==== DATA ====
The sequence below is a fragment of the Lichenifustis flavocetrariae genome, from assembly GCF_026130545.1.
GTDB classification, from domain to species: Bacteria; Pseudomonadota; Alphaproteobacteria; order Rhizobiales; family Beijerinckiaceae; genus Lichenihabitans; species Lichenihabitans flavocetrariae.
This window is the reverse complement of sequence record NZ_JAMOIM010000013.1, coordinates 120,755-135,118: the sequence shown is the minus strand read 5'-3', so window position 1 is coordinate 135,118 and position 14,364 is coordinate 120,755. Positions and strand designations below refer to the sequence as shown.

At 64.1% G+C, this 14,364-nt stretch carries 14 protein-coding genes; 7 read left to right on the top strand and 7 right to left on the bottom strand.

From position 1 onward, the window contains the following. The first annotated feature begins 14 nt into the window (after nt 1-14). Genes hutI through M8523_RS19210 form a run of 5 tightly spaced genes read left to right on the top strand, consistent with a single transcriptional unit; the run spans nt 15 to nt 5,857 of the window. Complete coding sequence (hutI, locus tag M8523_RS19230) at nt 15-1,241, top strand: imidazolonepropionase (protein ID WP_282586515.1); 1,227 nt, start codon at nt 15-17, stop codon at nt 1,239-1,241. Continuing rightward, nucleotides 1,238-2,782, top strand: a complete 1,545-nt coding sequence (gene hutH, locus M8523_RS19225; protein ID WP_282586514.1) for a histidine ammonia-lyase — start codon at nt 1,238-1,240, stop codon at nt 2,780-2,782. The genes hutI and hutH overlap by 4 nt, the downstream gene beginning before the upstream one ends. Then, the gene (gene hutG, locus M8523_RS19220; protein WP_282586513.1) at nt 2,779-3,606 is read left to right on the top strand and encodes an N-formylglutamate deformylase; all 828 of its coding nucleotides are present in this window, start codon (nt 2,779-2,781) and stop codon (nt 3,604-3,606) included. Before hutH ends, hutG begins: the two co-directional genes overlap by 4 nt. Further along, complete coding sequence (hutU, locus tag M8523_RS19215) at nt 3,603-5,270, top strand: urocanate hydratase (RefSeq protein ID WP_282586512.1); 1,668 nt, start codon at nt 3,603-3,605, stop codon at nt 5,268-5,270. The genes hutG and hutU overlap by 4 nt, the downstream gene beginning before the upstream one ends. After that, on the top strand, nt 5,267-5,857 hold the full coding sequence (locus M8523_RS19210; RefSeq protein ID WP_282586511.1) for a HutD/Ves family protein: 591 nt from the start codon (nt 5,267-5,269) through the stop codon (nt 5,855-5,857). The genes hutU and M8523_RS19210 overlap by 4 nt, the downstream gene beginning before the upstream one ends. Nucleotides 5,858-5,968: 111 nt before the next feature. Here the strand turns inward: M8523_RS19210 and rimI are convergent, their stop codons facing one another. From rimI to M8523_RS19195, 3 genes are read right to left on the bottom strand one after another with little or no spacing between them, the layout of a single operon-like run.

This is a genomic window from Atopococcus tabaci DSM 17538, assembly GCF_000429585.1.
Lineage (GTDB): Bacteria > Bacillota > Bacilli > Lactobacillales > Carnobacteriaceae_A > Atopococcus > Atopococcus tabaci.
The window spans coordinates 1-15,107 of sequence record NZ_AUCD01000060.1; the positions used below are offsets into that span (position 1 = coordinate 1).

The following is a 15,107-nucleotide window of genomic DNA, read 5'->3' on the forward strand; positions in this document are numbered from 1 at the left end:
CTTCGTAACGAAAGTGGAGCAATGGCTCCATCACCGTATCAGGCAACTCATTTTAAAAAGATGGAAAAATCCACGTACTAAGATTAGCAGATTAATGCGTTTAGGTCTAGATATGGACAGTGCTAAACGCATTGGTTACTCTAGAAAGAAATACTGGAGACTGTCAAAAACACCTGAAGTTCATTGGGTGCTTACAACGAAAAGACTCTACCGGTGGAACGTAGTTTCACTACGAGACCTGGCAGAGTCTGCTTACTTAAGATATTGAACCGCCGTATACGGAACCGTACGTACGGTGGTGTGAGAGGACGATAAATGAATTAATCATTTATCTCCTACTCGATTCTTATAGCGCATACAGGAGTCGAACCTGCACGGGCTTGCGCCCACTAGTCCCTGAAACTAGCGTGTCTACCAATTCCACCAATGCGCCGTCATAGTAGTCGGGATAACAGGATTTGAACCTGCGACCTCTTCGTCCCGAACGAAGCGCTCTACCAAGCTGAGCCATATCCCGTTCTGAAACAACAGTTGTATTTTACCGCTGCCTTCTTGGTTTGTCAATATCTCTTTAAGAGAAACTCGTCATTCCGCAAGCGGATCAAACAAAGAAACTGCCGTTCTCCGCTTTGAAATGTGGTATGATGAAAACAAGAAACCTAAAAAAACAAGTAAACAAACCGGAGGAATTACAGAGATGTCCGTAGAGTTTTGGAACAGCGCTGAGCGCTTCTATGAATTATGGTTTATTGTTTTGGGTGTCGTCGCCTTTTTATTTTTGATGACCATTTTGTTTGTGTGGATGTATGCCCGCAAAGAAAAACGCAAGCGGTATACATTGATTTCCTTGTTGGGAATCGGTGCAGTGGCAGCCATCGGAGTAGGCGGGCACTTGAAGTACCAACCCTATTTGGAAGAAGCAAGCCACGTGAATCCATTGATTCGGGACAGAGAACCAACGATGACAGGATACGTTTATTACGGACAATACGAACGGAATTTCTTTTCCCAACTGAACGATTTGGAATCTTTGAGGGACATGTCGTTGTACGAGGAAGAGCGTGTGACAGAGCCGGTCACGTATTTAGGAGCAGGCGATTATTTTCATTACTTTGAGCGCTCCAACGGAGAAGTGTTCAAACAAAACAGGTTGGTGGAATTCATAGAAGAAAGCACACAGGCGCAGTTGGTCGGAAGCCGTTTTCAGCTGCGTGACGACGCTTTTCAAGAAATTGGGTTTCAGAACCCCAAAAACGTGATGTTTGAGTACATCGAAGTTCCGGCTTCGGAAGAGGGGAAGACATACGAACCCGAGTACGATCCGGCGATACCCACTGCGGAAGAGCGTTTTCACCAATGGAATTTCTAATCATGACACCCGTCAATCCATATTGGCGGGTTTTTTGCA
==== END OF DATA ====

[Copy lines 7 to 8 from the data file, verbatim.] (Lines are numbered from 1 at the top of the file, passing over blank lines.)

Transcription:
Lineage (GTDB): Bacteria > Bacillota > Bacilli > Lactobacillales > Carnobacteriaceae_A > Atopococcus > Atopococcus tabaci.
The window spans coordinates 1-15,107 of sequence record NZ_AUCD01000060.1; the positions used below are offsets into that span (position 1 = coordinate 1).